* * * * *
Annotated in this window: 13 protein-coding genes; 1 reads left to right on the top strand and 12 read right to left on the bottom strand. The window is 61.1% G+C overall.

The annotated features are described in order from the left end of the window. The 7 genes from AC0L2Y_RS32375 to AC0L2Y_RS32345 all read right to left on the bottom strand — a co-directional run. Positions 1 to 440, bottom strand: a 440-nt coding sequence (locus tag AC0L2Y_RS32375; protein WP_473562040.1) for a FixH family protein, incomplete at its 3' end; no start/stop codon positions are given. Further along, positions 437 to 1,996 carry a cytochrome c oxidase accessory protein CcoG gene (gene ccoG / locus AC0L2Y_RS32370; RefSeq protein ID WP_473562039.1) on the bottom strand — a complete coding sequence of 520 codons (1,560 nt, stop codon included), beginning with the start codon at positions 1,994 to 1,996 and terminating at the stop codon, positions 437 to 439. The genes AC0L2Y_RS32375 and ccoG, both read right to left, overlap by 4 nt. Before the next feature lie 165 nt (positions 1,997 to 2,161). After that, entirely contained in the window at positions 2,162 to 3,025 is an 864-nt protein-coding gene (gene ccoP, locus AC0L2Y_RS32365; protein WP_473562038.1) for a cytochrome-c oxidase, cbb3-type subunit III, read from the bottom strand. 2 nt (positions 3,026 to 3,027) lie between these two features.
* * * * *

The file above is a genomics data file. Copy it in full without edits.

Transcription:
Annotated in this window: 13 protein-coding genes; 1 reads left to right on the top strand and 12 read right to left on the bottom strand. The window is 61.1% G+C overall.

The annotated features are described in order from the left end of the window. The 7 genes from AC0L2Y_RS32375 to AC0L2Y_RS32345 all read right to left on the bottom strand — a co-directional run. Positions 1 to 440, bottom strand: a 440-nt coding sequence (locus tag AC0L2Y_RS32375; protein WP_473562040.1) for a FixH family protein, incomplete at its 3' end; no start/stop codon positions are given. Further along, positions 437 to 1,996 carry a cytochrome c oxidase accessory protein CcoG gene (gene ccoG / locus AC0L2Y_RS32370; RefSeq protein ID WP_473562039.1) on the bottom strand — a complete coding sequence of 520 codons (1,560 nt, stop codon included), beginning with the start codon at positions 1,994 to 1,996 and terminating at the stop codon, positions 437 to 439. The genes AC0L2Y_RS32375 and ccoG, both read right to left, overlap by 4 nt. Before the next feature lie 165 nt (positions 1,997 to 2,161). After that, entirely contained in the window at positions 2,162 to 3,025 is an 864-nt protein-coding gene (gene ccoP, locus AC0L2Y_RS32365; protein WP_473562038.1) for a cytochrome-c oxidase, cbb3-type subunit III, read from the bottom strand. 2 nt (positions 3,026 to 3,027) lie between these two features.